In 2004, settlers built a cement path in the Wadi al Hussein (Wadi a-Nasara) from the southwestern entrance of Kiryat Arba to the Worshippers Way,[19][20] called "Dana Way". Initially, the State ordered to remove the path, but the IDF ignored the orders. When the Palestinian land owners went to the Israeli High Court (HCJ) in 2007, the State first declared that the path would be demolished, but later said it was needed for military reasons. The IDF declared that it was a military security road, also used by worshippers as a pedestrian path.[21] In May 2010, the land owners received a land seizure order, which in effect legalized the already existing dirt road.[19][20]

On 1 February 2012, the High Court ruled on a petition against the 2010 land seizure order and approved the path, based on security reasons, as a more secure alternative to Worshippers Way.[2]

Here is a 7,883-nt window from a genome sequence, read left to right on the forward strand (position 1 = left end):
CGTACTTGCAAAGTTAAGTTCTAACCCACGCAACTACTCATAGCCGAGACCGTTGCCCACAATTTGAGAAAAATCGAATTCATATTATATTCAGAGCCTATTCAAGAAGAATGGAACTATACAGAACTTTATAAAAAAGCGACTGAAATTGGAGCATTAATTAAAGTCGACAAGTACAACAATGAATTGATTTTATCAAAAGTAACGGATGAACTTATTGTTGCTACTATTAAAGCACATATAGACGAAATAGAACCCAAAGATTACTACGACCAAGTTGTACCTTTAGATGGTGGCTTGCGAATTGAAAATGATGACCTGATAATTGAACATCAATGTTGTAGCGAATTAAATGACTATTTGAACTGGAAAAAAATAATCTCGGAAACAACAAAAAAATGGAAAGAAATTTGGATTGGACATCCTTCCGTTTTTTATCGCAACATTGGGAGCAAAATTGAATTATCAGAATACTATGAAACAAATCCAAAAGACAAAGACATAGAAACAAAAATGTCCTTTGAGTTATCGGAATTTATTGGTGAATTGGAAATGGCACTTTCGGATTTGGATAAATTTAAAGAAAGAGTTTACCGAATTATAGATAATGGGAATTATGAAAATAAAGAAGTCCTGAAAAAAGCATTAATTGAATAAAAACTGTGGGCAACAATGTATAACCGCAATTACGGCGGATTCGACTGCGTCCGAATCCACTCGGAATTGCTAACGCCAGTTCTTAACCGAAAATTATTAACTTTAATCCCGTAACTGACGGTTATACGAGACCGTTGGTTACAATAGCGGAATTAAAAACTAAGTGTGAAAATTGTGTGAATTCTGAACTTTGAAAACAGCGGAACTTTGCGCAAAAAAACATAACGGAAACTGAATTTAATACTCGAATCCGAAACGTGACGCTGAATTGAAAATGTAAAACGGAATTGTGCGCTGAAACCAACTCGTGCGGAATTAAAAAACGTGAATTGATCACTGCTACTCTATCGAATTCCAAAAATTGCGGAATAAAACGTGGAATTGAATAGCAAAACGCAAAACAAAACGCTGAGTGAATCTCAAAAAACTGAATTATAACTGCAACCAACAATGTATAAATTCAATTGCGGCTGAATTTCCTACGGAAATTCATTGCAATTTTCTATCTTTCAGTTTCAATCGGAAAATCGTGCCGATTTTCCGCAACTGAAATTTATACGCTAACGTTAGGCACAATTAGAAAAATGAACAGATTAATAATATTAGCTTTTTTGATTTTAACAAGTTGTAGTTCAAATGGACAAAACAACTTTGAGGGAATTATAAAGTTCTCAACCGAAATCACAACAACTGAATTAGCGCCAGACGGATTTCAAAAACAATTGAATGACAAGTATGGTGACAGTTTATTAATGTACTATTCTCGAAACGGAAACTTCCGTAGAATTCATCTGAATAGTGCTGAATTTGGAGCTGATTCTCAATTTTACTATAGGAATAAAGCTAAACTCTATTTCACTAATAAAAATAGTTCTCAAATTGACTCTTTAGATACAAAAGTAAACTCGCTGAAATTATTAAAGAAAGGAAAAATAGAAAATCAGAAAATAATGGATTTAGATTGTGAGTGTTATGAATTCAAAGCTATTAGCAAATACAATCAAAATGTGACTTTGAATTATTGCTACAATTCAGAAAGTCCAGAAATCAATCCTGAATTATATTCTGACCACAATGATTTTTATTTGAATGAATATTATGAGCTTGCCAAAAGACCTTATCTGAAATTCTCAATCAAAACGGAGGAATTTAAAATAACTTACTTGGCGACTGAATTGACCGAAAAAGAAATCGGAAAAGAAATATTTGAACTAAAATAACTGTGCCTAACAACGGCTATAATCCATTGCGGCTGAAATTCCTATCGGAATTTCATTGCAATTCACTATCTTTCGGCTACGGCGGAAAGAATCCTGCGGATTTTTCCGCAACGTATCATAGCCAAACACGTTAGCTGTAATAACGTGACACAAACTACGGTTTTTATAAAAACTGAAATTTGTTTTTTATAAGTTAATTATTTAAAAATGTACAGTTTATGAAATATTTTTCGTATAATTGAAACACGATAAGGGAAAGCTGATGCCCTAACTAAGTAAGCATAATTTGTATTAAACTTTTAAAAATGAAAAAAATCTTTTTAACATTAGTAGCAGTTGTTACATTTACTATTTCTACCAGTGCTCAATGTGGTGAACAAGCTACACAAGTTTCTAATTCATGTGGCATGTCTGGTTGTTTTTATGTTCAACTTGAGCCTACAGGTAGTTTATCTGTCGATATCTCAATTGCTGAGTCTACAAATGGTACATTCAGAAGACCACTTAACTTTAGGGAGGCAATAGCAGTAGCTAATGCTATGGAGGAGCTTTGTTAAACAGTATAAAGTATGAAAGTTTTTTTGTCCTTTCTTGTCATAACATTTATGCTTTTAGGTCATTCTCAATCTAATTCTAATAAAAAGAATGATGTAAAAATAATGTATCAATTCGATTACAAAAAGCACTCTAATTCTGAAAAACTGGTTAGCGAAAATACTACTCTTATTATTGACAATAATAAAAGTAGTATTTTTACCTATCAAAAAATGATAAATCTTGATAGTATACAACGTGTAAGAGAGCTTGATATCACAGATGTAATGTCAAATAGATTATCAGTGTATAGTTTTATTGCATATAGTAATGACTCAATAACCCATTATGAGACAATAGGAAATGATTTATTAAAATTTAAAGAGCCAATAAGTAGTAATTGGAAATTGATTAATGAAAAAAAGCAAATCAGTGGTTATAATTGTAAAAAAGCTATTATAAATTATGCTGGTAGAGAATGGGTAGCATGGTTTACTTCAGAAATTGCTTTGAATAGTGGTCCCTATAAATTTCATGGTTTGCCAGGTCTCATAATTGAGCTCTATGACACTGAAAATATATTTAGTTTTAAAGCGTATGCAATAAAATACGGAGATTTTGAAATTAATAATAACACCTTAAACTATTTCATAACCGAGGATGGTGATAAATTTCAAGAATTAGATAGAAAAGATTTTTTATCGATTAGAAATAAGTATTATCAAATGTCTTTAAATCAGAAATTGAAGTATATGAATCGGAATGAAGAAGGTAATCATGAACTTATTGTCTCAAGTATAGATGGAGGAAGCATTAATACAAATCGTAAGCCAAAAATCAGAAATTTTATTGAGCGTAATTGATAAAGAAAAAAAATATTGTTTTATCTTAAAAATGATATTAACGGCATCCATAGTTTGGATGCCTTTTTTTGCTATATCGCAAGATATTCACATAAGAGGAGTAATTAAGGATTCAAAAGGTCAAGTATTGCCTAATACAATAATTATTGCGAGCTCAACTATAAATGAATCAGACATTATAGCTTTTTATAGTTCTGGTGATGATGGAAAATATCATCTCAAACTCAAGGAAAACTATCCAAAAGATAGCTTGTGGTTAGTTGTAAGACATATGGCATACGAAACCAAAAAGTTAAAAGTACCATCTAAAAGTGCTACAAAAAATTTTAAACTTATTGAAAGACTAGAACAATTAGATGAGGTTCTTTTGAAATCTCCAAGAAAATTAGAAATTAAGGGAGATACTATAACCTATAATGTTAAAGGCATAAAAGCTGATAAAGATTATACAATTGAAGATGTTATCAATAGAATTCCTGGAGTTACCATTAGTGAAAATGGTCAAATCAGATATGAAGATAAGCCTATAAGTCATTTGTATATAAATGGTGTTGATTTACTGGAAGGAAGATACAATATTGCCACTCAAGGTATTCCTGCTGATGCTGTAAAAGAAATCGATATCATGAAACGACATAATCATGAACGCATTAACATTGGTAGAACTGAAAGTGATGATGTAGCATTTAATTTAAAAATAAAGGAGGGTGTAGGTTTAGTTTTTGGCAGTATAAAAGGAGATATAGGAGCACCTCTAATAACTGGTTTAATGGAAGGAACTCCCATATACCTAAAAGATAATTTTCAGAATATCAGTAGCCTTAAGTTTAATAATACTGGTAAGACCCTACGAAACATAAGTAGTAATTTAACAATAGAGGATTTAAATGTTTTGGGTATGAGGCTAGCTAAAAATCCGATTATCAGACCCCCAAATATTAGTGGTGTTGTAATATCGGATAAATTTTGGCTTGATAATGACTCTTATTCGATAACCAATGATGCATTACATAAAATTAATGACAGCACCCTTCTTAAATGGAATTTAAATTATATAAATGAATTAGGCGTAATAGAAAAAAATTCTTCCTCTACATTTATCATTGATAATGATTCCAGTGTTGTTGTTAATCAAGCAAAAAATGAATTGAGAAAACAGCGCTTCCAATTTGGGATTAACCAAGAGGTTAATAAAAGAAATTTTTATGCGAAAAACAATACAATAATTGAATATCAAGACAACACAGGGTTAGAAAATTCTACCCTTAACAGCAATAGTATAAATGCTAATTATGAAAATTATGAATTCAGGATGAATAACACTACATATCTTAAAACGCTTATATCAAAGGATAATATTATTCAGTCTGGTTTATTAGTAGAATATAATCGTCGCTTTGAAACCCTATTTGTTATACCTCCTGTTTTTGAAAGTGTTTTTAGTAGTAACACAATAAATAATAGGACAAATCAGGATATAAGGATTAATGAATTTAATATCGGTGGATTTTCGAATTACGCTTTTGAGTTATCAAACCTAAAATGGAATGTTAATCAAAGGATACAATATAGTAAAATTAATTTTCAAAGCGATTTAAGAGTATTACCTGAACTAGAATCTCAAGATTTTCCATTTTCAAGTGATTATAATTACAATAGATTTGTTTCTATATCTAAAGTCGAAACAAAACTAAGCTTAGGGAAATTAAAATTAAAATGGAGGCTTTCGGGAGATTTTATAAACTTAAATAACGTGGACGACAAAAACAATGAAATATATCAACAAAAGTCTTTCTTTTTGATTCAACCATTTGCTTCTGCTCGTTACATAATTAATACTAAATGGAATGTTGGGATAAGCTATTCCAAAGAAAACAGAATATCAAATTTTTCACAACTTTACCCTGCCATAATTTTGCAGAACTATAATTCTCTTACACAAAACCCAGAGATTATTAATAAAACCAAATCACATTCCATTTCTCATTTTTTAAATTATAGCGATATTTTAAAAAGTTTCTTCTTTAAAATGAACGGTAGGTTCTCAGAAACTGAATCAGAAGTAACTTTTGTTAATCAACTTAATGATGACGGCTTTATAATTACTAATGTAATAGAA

Human rights organization HaMoked criticized the role of the High Court as supporting the Israeli state in institutionalizing the presence of the settlers in the territory, which is illegal under international law. While international law forbids to destroy or seize the enemy's property if not necessary for imperative operational military needs, the state argued that the expanded road was needed for the safety of the settlers; the state itself, however, was party to the illegal presence of the settlers. HaMoked blamed the Court for accepting, without a "second guess", the state's and the army's assertion that the road was not meant to create Jewish territorial contiguity, but was based purely on security considerations and was meant to protect the lives of the worshippers using the road.[14]